Monday, January 25, 2016

Gigi Cares

Last night at bedtime, I got sad. I mean really sad. It has been a week or two since I have been so sad. Not that I haven't thought about Gregory but for the most part I have been able to think about all the things I am grateful for including his death, our 41 year old love, the experiences we have had, the love we shared.

No more Lieberman, no more lacks or inabilities. No more shitting and peeing himself or being confined to his wheel chair. No more frustration at lack of communication. No need for me to worry about his future decline, his inability to communicate not feeling well, his continued loss of mobility and awareness, making sure he got enough massage and exercise so his muscles and joints would't freeze up.

We had a good 18 months at Lieberman with a lot of laughter, hugs, kisses, chocolates, and watching South Pacific over and over. Homemade pies, plants in the windows, flowers to smell, new shirts, discovering pants that zipped down both sides to the knees, Manny-our personal blessing.

As I got into bed and glanced at the photograph of Gregory which is on his shelf on the bookcase, I pictured him lying in his bed at Lieberman just after he had died and I lost it! The mystery and finality of death is so large. The "never agains" of holding, seeing, nurturing, laughing, crying together. Of not being alone. 

Remembering: I sat with him and talked to him and cried for a while. I held his still warm hand and kissed his cooling forehead and lips. I had wondered if I would be able to get through this part of Gregory's leaving us and it turned out to be fairly easy. (At least at the time.)  It was still my Greggie lying there in his bed but it was obvious that his essence, his spirit was no longer living there.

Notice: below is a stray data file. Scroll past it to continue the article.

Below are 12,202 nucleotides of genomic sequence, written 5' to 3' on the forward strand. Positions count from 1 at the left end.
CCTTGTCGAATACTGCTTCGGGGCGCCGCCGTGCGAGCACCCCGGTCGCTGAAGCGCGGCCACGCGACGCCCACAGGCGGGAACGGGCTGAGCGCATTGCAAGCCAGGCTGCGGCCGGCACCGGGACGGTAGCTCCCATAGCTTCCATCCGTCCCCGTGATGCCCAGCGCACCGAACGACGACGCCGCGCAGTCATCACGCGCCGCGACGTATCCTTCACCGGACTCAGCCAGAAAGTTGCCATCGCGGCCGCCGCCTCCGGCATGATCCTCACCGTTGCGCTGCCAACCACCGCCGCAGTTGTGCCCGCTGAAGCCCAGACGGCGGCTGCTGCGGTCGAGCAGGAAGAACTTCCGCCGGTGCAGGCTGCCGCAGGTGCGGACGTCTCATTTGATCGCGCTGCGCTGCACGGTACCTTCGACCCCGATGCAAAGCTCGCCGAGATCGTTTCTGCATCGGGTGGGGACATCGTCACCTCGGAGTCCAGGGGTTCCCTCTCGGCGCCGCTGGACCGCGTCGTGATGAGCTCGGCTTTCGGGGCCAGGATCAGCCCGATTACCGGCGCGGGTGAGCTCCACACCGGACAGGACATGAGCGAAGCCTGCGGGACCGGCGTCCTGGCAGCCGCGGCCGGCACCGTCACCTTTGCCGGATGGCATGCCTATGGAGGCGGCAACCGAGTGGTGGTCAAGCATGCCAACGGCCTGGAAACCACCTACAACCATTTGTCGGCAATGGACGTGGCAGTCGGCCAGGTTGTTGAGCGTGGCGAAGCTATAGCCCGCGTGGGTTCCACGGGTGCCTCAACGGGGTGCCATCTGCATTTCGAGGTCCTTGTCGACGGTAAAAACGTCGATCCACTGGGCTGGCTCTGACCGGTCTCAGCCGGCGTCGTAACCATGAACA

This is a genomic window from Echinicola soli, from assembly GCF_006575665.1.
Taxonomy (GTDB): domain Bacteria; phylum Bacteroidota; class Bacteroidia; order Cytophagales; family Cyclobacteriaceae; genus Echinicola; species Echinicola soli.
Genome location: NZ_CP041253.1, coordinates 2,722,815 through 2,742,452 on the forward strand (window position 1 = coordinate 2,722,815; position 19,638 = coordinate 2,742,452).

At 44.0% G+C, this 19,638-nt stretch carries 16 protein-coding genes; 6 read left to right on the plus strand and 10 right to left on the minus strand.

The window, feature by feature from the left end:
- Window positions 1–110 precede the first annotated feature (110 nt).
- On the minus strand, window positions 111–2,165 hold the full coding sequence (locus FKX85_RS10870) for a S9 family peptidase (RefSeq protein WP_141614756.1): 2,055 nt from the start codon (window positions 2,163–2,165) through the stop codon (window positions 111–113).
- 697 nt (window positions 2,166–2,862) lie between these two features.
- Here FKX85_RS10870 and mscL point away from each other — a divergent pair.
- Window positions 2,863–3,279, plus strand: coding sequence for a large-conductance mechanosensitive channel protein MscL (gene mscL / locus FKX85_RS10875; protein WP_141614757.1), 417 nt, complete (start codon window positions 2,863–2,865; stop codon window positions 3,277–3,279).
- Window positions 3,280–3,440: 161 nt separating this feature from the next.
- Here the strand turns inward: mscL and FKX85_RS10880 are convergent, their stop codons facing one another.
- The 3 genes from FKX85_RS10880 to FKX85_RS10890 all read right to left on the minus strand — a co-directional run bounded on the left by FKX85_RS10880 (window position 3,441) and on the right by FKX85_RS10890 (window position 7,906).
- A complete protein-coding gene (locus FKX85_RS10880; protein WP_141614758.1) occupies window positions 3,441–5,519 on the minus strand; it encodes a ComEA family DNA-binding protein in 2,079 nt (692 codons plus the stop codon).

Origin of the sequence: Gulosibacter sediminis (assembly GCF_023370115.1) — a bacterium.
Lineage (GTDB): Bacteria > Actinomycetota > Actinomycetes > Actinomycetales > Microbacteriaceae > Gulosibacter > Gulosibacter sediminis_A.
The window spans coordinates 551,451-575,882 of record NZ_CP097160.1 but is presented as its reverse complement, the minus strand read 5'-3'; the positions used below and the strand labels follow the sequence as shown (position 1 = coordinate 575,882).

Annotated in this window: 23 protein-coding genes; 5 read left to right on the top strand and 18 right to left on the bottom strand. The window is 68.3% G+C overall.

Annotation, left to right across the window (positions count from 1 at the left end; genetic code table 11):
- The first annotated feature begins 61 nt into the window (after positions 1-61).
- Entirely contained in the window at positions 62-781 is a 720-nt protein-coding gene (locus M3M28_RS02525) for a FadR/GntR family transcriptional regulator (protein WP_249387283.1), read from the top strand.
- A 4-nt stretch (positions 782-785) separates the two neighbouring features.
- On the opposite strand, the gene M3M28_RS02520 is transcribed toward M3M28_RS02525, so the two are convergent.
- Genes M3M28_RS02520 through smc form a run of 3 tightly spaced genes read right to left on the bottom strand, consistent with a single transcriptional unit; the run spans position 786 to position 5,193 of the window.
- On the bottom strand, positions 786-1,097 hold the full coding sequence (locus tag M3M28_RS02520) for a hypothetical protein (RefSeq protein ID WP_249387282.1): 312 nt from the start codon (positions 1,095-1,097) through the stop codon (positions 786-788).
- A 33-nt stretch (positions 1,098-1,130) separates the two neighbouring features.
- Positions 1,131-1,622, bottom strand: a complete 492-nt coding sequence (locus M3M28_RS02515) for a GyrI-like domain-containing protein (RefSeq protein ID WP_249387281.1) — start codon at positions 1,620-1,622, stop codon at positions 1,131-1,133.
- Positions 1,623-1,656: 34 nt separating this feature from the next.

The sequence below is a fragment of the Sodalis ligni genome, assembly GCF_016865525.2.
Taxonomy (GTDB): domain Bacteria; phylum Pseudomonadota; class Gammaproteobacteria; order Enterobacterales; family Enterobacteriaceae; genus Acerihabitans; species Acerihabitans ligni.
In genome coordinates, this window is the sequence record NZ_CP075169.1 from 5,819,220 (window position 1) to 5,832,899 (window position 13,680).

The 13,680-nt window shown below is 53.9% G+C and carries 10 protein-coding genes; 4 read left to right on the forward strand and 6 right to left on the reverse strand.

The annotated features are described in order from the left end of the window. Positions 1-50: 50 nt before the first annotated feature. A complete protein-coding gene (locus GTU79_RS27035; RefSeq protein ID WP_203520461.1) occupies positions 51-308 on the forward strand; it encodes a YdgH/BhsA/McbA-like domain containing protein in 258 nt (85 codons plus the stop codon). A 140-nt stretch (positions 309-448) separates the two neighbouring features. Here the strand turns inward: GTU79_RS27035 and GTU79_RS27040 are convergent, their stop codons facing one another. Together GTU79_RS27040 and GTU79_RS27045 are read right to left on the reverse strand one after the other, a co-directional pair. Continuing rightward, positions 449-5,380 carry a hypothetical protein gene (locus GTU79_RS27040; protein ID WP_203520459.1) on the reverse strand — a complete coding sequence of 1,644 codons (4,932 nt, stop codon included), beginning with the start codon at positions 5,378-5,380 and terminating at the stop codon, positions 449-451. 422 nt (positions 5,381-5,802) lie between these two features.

I use the word "keen" as I have before: loud wailing or lament for the dead. As I howled and wailed, Gigi came to comfort and console me. She jumped into bed and rubbed against me. I pet her soft fur and felt her purring as I continued crying but felt better at having someone to with whom to cry.

After I settled down, Gigi did an interesting thing. She had only done this once before, that I know of. She went over to the side table on Gregory's side of the bed and with her front paws, stepped up onto Gregory's Memorial Shelf where she "nosed" Grandma Carrie's box which contains Gregory's ashes. She stayed there for several moments and then returned to me.

It is as if she sensed that Gregory was the reason I was crying and that Gregory's spirit was there in the room with me as I mourned. That too made me feel better. Cats have an amazing awareness of their surroundings and possibly can feel what we human are not able to sense. I was able to peacefully drift off to sleep. 

Gregory's Memorial Shelf. You can see the tip of his nightstand in the lower right corner.


  1. In my experience, one gets prepared. No one is ever 'ready' when the time comes. The shock renders us able to get through the events of the day. The true work comes later.

    I am impressed by the cat Gigi.

    1. Gigi is a sensitive one and a lover! So right that one ever knows when grief will land unexpectedly on your head even if you feel prepared!

  2. I hesitate to describe your powerful description of emotions as a skill, but I honestly can only think of some playwrights who have the ability to portray in words the depths of emotion that you do. Just now checked on Virginia Woolf, a very impressive playwright, and saw an article on her writing about grieving. Amazingly, the article was just published today by Huffington Post. Even though is mourning the loss of her mother, her expressions about grieving are very similar to what you just blogged. ( you have to read to the end to see the best and most like you)



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